Zach Soskin on Name, Image, Likeness: "It's building a brand. It's not going after every deal." | GMTM

Zach Soskin on Name, Image, Likeness: "It's building a brand. It's not going after every deal."

ByScotty Jenkins

Published on Fri May 21 2021

|

3 min read

Zach Soskin on Name, Image, Likeness: "It's building a brand. It's not going after every deal."

"It was honestly just right place, right time," Zach Soskin says, recalling the chain of events that brought him to the forefront of the NIL conversation.

Soskin, who has became a constant voice talking on Name, Image, and Likeness issues, points to his own career path as an example of how athletes should view their path to more lucrative opportunities.

"I got really lucky with timing throughout my whole career," Soskin recalls in a virtual meeting in May. "I was at Oregon when they were the hottest thing. I went into grassroots football with Adidas just as this NIL thing got going."

All of these experiences might seem like a natural progression for a bright 20-something kid with a Sports Business degree, but a lot of it was saying no to opportunities that looked a lot better than what he pursued.

Soskin earned his degree from Oregon, where most of his professors were stars in the sports industry, coming from companies like Nike, headquartered outside of Eugene.

While he could've quickly found a job at the company that has poured over $1 billion into his alma mater, Soskin instead traded the swoosh for three stripes. He took a job Brand Marketing job at Adidas in 2014.

"When I took the job at Adidas coming from Oregon, all the Nike people around me said, 'Why would you go work there?' But, six months later, I was working with Boost and Kanye West. Then people in the sports world started asking me how to get a job at Adidas."

But Soskin's risky A lesson he says is important to remember for young college athletes that might start seeing paychecks later this summer.


Make Sure The People You Work With Understand You

"And so for me, you know, building those relationships, seeing the influence athletes had and then seeing the difference between marketing and sales."

"A lot of the people who think they are in the athlete marketing business... they're really in the sales business."

It is like sales.

"Hey, I represent player X, will you do a deal with them? And if they say, no, you just move on to the next one."

"I saw a void and I think there's, you know, people are now starting to take this approach where it's not just sales, it's brand marketing, right.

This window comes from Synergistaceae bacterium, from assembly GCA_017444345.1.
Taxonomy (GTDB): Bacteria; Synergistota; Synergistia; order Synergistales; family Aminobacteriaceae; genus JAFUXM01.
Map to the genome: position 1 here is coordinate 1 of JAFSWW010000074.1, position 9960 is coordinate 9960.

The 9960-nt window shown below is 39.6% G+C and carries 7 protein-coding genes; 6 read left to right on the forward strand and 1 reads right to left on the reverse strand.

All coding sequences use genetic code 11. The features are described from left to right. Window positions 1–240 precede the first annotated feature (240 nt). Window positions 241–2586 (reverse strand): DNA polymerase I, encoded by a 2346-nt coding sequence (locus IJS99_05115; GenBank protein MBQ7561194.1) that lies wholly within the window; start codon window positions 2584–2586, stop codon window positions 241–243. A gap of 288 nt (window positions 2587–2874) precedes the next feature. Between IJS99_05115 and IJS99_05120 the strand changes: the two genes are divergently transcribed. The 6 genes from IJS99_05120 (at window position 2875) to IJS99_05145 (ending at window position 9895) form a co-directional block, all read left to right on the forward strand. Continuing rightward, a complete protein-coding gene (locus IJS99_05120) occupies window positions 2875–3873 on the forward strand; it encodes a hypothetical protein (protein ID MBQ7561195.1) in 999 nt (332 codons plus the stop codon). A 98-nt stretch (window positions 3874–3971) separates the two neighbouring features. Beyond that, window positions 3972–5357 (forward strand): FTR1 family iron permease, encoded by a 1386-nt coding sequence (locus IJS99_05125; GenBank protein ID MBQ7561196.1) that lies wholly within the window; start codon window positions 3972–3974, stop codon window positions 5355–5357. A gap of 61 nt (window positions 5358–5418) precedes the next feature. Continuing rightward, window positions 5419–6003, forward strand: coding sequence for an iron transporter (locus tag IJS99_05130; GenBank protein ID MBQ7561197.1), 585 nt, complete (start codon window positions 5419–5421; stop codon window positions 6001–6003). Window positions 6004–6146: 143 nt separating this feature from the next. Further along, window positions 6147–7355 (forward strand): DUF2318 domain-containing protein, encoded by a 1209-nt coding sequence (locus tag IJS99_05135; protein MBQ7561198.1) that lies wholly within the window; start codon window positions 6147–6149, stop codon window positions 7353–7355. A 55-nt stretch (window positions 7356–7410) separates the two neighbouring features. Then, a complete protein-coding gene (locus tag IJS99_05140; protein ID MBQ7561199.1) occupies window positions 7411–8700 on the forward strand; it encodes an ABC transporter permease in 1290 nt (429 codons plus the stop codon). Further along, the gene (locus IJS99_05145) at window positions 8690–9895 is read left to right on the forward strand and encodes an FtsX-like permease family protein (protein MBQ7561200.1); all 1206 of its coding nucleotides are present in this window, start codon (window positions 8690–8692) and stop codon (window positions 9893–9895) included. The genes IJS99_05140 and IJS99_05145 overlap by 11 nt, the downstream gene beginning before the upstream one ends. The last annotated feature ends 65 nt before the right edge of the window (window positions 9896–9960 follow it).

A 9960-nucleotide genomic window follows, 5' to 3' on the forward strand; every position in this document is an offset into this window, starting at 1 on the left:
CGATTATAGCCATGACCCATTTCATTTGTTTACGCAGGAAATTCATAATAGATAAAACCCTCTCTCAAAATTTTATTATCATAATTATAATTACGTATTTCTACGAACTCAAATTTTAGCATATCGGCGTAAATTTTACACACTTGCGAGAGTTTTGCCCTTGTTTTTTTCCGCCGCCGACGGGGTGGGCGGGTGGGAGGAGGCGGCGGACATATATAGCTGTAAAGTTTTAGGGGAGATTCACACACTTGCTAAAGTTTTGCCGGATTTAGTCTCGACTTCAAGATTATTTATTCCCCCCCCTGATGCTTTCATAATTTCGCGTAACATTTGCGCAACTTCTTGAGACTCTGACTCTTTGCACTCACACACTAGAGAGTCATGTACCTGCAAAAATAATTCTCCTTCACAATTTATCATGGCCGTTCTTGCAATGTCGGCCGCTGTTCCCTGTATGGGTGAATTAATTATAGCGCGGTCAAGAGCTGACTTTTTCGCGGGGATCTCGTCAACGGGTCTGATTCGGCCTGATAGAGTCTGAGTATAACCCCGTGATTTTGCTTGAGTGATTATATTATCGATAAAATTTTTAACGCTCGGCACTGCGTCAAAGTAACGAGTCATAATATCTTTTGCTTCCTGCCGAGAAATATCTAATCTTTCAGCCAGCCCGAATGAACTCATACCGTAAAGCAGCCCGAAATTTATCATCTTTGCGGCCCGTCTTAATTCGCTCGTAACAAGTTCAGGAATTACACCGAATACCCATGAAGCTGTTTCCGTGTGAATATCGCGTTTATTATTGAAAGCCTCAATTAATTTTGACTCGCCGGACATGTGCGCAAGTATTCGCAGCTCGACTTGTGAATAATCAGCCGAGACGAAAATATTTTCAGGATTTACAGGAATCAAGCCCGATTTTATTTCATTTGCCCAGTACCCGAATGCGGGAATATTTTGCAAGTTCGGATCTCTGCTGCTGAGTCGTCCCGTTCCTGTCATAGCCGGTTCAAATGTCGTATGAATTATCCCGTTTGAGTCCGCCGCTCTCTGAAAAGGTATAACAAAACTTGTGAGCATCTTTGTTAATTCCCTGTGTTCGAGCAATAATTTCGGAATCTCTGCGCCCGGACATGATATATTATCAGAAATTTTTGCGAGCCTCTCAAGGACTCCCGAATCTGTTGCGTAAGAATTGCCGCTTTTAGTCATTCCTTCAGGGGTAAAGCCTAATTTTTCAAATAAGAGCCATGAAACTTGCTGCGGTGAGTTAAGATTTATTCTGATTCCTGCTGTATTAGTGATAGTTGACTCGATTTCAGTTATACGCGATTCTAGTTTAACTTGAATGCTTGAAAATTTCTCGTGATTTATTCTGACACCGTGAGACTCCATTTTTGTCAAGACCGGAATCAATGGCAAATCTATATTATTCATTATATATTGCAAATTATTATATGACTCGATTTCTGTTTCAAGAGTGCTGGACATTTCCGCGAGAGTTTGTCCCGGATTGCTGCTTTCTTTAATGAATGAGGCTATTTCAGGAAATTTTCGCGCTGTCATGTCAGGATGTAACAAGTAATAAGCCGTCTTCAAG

"It's building a brand. It's not going after every deal. It's about approaching these players and actually having a brand positioning statement and make doing deals that ladder up into a certain identity."

The amount of money kids can make from "corny" sponsorships and shallow collaborations isn't lost on Soskin. New companies looking for young spokespeople with a lot of followers are popping up everyday.

But, young athletes who see $ signs early in their sports career should be thinking about the identity, influence, and reputation they want to have in 5 or 10 years.

"Even though it might be a big check, you have to say no to deals that could negatively affect your personal brand in the long run."

Soskin, who has became a constant voice talking on Name, Image, and Likeness issues, points to his own career path as an example of how athletes should view their path to more lucrative opportunities.

"I got really lucky with timing throughout my whole career," Soskin recalls in a virtual meeting in May. "I was at Oregon when they were the hottest thing. I went into grassroots football with Adidas just as this NIL thing got going."

All of these experiences might seem like a natural progression for a bright 20-something kid with a Sports Business degree, but a lot of it was saying no to opportunities that looked a lot better than what he pursued.

In essence, Soskin identifying and pursuing his passions and had faith that those dream opportunities would come naturally.

"When I took the job at Adidas coming from Oregon, all the Nike people around me said, 'Why would you go work there?' But, six months later, I was working with Boost and Kanye West and those same people were asking me how to get a job at Adidas."

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